curry favor

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Originally from a French poem Roman de Fauvel, written in the early 1300s; Fauvel was a conniving stallion, and the play was a satire on the corruption of social life. The name Fauvel points to the French fauve (chestnut, reddish-yellow, or fawn), another sense of fauve meaning the class of wild animals whose coats are at least partly brown, and the medieval belief that a fallow horse was a symbol of deceit and dishonesty. The phrase curry Fauvel, then, referred to currying (combing) the horse, and was altered (as folk etymology) by later speakers to curry favor.


  • (file)


curry favor (third-person singular simple present curries favor, present participle currying favor, simple past and past participle curried favor)

  1. (idiomatic) To seek to gain favor by flattery or attention.
    • 1854 August 9, Henry D[avid] Thoreau, Walden; or, Life in the Woods, Boston, Mass.: Ticknor and Fields, →OCLC:
      [] always promising to pay, promising to pay, tomorrow, and dying today, insolvent; seeking to curry favor, to get custom, by how many modes, only not state-prison offences; []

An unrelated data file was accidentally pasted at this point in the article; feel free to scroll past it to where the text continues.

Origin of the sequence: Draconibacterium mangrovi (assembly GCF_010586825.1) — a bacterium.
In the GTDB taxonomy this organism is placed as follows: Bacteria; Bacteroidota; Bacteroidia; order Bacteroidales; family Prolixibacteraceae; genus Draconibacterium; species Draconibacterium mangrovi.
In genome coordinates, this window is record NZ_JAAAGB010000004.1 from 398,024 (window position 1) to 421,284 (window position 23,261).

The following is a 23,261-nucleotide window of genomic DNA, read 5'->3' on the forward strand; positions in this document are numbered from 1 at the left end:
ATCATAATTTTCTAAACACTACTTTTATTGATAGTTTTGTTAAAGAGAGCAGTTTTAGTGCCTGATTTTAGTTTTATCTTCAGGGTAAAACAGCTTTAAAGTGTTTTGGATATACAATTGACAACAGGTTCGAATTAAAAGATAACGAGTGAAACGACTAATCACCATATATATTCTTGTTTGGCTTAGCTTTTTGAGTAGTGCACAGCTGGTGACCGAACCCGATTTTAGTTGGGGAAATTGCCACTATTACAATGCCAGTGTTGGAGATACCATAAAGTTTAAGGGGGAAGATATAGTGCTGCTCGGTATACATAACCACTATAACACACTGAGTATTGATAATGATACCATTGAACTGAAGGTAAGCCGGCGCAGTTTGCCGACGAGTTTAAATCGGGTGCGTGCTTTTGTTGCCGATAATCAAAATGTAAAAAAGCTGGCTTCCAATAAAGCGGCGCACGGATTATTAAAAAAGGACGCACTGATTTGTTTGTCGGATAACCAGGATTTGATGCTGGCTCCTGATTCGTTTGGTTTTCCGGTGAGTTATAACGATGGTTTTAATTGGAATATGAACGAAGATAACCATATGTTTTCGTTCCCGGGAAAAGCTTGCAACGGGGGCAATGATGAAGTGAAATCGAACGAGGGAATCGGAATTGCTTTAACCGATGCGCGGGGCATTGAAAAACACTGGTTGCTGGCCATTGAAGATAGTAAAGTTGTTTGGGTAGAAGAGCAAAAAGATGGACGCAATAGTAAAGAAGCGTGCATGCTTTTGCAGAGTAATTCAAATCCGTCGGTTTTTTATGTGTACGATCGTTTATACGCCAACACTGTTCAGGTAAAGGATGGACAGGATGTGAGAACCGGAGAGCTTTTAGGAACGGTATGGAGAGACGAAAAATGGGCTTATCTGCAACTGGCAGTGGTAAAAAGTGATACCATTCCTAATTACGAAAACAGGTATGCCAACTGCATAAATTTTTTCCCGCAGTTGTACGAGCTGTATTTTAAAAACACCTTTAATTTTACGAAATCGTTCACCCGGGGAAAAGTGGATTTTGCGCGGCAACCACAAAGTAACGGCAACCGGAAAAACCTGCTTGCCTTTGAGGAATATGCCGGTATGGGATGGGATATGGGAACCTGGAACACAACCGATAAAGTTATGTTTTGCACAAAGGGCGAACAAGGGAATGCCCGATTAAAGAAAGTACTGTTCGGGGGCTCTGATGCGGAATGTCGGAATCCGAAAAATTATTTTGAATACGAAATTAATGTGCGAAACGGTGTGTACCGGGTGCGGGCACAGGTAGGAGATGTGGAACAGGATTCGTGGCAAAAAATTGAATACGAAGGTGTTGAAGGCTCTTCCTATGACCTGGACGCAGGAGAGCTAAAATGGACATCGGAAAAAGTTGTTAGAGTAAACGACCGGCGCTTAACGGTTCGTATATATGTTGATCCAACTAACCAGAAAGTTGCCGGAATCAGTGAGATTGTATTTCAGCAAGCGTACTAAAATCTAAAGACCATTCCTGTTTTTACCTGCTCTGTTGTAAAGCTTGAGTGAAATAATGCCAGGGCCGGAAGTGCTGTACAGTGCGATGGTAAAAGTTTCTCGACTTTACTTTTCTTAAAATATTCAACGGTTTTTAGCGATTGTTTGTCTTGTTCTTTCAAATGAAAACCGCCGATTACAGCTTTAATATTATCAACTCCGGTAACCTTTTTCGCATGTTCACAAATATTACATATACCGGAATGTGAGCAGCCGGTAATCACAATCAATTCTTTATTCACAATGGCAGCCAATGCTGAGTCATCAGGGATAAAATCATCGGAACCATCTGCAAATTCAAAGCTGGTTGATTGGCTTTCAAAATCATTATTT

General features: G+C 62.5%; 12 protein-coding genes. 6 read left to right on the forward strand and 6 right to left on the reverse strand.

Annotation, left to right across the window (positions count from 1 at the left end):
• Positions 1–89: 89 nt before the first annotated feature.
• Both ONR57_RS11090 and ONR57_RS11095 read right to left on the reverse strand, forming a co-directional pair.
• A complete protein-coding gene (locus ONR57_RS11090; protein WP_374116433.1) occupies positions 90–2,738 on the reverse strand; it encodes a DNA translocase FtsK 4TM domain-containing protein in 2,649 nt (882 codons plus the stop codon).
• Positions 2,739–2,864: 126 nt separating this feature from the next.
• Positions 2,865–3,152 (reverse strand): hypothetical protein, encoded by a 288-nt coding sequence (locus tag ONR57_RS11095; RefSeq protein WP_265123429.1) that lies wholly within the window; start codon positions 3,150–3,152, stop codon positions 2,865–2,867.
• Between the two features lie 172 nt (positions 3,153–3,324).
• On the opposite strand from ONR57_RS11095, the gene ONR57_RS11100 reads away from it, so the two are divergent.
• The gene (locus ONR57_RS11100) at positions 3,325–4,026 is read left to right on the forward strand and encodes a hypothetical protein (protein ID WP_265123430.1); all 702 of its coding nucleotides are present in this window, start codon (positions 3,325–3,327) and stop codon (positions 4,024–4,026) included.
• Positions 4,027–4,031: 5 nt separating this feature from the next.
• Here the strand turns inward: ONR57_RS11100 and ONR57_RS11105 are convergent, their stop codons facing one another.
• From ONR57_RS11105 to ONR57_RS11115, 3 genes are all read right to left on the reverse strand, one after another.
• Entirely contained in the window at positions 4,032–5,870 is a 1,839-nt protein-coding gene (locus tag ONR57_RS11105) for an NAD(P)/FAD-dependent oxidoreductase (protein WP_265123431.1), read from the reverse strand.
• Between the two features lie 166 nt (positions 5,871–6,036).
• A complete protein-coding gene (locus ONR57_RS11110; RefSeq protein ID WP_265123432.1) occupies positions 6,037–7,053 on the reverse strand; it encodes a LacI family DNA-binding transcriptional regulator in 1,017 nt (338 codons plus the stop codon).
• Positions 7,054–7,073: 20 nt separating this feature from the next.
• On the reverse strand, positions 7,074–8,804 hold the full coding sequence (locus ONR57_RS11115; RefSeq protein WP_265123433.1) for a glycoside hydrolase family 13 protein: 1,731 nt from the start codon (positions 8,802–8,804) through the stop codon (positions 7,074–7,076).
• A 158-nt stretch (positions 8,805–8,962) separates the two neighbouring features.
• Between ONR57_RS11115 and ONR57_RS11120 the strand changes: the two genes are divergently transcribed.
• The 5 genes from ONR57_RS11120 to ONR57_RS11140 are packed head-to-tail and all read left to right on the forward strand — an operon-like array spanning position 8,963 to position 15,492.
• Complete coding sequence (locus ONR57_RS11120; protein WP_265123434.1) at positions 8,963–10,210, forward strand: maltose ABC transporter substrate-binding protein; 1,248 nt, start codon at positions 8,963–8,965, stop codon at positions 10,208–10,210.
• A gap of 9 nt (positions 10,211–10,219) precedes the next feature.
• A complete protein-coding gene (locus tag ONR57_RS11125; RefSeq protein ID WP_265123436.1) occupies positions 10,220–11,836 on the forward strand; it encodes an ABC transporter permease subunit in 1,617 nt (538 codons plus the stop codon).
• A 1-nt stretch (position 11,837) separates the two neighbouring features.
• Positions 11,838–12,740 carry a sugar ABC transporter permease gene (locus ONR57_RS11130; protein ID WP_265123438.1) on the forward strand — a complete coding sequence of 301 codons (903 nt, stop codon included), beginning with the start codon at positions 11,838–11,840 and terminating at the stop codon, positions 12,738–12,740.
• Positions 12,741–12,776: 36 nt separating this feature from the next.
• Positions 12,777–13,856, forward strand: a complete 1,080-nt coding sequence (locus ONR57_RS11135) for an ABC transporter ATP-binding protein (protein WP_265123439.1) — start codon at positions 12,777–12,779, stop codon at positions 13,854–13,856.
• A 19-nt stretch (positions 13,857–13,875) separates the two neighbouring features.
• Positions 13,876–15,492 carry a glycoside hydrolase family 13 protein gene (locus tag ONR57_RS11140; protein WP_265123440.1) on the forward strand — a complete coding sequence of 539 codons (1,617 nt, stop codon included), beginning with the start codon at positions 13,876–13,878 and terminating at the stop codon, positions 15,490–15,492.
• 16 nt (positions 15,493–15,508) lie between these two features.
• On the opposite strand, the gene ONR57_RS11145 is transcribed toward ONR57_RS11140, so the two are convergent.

• 1871–1872, George Eliot [pseudonym; Mary Ann Evans], chapter XVIII, in Middlemarch [], volumes (please specify |volume=I to IV), Edinburgh, London: William Blackwood and Sons, →OCLC, book (please specify |book=I to VIII):
      Other people would say so, and would allege that he was currying favor with Bulstrode for the sake of making himself important and getting on in the world.
    • 1896, Mark Twain [pseudonym; Samuel Langhorne Clemens], chapter 1, in Tom Sawyer, Detective:
      Poor old Uncle Silas—why, it’s pitiful, him trying to curry favor that way—so hard pushed and poor, and yet hiring that useless Jubiter Dunlap to please his ornery brother.
    • 1917, Upton Sinclair, The Profits of Religion [] [1]:
      And what of those thousands and tens of thousands who join the church because it is a part of the regime of respectability, a way to make the acquaintance of the rich, to curry favor and obtain promotion, to get customers if you are a tradesman, to extend your practice if you are a professional man?
    • 2017 October 2, Julia Ioffe, Franklin Foer, “Did Manafort Use Trump to Curry Favor With a Putin Ally?”, in The Atlantic[2]:
      [T]he full text of these exchanges, provided to The Atlantic, shows that Manafort attempted to leverage his leadership role in the Trump campaign to curry favor with a Russian oligarch close to the Russian president, Vladimir Putin.
    • 2019 May 5, Danette Chavez, “Campaigns are Waged On and Off the Game Of Thrones Battlefield (Newbies)”, in The A.V. Club[3], archived from the original on 28 January 2021:
      Unlike Sansa, Daenerys can’t rely on her family name to curry favor; unlike Jon or even Arya, she can’t regale the Northerners with tales of exploits, though that’s probably for the best when it comes to her “liberating” Yunkai and Meereen.

Related terms[edit]